Peters Denial of Jesus

Nietzsche’s Zarathustra, likewise, is intent upon shaking off his disciples, for their own good:

Verily, I counsel you: go away from me and guard yourselves against Zarathustra! And better still: be ashamed of him! Perhaps he has deceived you. … One repays a teacher poorly if one always remains only a student.

— Thus Spoke Zarathustra 1.22.3: On Bestowing Virtue

Zarathustra continues, cautioning his disciples against idolizing him:

You revere me; but what if your reverence should someday collapse? Be careful lest a statue fall and kill you!

— Thus Spoke Zarathustra 1.22.3: On Bestowing Virtue

As Heraclitus says, “I went in search of myself”, so Zarathustra instructs his disciples to do the same:

Now I bid you lose me and find yourselves; and only when you have all denied me will I return to you.

— Thus Spoke Zarathustra 1.22.3: On Bestowing Virtue

This sounds curiously similar to the story of Peter’s denial of Jesus:

Peter said unto him, Lord, why cannot I follow thee now? I will lay down my life for thy sake. Jesus answered him, Wilt thou lay down thy life for my sake? Verily, verily, I say unto thee, The cock shall not crow, till thou hast denied me thrice.

— John 13:37–38

In a sense, I can personally claim to have been similarly instructed by the Idol of my youth, Bahá’u’lláh, who chased me off with his manifold contradictions while he subtly—perhaps unintentionally—instructed me in the ways of divine Godlessness.

Unfortunately, I know of no doctrine of virtuous denial in Bahá’u’lláh’s writings.

Also Sprach Herakleitos

Nietzsche’s choice of the Iranian (not necessarily Persian) prophet Zarathustra was far from arbitrary, and Nietzsche wanted us to know this.

“I have not been asked, as I should have been asked, what the name of Zarathustra means in precisely my mouth, …” — Ecce Homo

Though taking the title “the first immoralist,” Nietzsche did not suggest that his Zarathustra is the anti-Zarathustra, as one might superficially presume. Nietzsche, rather, believed that the great dualist of old would be the first man to discover “the death of God,” as it were, because of the nature of the Zarathustrian worldview.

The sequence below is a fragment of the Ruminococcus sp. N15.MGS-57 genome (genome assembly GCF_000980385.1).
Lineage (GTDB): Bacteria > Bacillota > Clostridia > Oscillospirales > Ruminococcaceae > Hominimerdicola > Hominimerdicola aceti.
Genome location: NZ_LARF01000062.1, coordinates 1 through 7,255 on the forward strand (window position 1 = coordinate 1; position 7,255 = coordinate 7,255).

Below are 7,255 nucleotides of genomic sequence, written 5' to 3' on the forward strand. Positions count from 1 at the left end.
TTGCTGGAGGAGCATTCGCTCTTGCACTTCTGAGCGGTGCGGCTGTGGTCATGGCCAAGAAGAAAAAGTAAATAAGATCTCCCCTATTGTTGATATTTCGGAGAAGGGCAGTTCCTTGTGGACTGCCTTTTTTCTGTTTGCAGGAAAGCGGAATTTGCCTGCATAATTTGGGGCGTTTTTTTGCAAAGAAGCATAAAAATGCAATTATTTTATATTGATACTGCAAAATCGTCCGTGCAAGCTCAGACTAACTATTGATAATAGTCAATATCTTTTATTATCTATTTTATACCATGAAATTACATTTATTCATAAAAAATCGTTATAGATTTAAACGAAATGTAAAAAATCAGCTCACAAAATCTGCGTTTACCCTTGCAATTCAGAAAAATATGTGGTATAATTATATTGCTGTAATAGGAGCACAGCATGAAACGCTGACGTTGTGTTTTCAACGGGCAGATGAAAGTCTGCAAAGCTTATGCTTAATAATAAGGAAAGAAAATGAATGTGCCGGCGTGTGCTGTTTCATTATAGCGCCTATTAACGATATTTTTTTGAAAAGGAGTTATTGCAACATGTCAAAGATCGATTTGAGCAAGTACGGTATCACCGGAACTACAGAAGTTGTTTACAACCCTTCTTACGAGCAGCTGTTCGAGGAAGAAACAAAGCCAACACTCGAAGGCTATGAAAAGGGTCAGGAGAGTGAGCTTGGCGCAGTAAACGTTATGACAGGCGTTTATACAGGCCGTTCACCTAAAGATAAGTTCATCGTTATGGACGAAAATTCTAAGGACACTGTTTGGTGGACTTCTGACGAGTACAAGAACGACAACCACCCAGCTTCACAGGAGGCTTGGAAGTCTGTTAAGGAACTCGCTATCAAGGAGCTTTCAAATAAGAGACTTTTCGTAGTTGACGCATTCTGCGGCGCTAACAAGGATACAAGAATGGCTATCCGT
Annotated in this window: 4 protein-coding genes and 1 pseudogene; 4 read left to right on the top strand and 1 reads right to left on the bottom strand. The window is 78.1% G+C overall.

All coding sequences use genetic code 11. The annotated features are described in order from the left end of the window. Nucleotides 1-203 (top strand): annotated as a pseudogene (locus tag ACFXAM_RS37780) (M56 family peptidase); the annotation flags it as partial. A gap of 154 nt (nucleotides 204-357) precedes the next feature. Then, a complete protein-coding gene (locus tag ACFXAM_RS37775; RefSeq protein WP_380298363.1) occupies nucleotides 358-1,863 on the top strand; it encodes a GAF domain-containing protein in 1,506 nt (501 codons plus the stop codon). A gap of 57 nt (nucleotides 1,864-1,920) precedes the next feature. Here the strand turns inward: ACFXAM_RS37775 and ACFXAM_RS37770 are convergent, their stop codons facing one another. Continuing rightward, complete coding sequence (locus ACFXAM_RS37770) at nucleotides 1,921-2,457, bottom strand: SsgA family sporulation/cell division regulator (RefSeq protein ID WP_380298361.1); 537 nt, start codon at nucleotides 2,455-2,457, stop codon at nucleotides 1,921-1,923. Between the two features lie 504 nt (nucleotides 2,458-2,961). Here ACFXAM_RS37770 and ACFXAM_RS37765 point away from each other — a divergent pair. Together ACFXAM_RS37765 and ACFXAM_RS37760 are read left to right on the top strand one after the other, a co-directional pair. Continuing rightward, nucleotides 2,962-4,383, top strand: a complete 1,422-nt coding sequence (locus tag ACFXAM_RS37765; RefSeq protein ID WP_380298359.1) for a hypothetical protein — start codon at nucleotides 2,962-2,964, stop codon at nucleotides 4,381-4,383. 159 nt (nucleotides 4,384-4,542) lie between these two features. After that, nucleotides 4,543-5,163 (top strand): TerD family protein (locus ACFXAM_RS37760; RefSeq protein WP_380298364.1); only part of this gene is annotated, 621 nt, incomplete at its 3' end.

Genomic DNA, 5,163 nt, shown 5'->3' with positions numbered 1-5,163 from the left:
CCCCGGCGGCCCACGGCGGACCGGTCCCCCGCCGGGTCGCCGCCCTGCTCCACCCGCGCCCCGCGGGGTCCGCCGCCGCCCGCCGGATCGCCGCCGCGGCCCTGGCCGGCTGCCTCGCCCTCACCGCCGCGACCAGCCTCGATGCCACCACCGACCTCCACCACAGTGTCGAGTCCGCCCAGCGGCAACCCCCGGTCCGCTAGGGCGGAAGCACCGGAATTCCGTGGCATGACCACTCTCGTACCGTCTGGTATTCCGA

“Zarathustra was the first to see in the struggle between good and evil the actual wheel in the working of things: the translation of morality into the realm of metaphysics, as force, cause, and end-in-itself, in his work.” — Ecce Homo

It was the cosmic dualism of Zarathustra, as Nietzsche knew the prophet, that led Nietzsche to make such use of him. To Nietzsche, as to many others, Zarathustra is the prophet that brought morality and metaphysics together, seeing good and evil as the very metaphysical fabric of reality. This was the first essential aspect of Zarathustra. The second essential aspect is the fundamental distinction between Zarathustra’s good and evil: Truth (Asha) and the Lie (Druj). To Nietzsche, Zarathustra was the most honest prophet, so Nietzsche thought that the honesty of Zarathustra would ultimately prevail over his moralism, taking him “beyond good and evil.”

“Not only has he had longer and greater experience here than any other thinker … what is more truthful than any other thinker. His teaching, and his alone, upholds truthfulness as the supremem virtue. … To tell the truth and to shoot well with arrows: that is Persian virtue. — Have I been understood?” — Ecce Homo

That triumph of honesty over the idols of moralism is a central theme of Thus Spoke Zarathustra.

“I count nothing more valuable and rare today than honesty.” — TSZ, Of the Higher Man (4.13.8)

Nietzsche plays with other Zoroastrian themes throughout the book:

  • Mountains: Zarathustra was as much a mountain prophet as any, and Nietzsche loved mountains.
  • He returns repeatedly to purity, even speaking of the need for cleansing after childbirth.
  • He honors cattle, and the ox, more than once.
  • He likens Zarathustra to a rooster, a bird that is treated with reverence by Zoroastrians because of its role as a harbinger of the dawn (3.13.1).
  • Nietzsche’s Zarathustra, like the Zarathustra of tradition, experiences an enlightened moment wherein he doesn’t cast a shadow.

Beyond Good & Evil

Nietzsche’s Zarathustra is no nihilist, but rather quite the opposite. The lesson is not that good and evil are irrelevant; they are crucial:

“No greater power has Zarathustra found on earth than good and evil. … without evaluation the nut of existence would be hollow.” — TSZ 1.15: Of the Thousand and One Goals

This is not the only passage where Zarathustra associates good and evil with power.

What Nietzsche’s Zarathustra discovers is that they are not static:

“Allegories are all names of good and evil: they do not express, they merely hint. A fool is he who wants knowledge of them!” — TSZ 1.22.1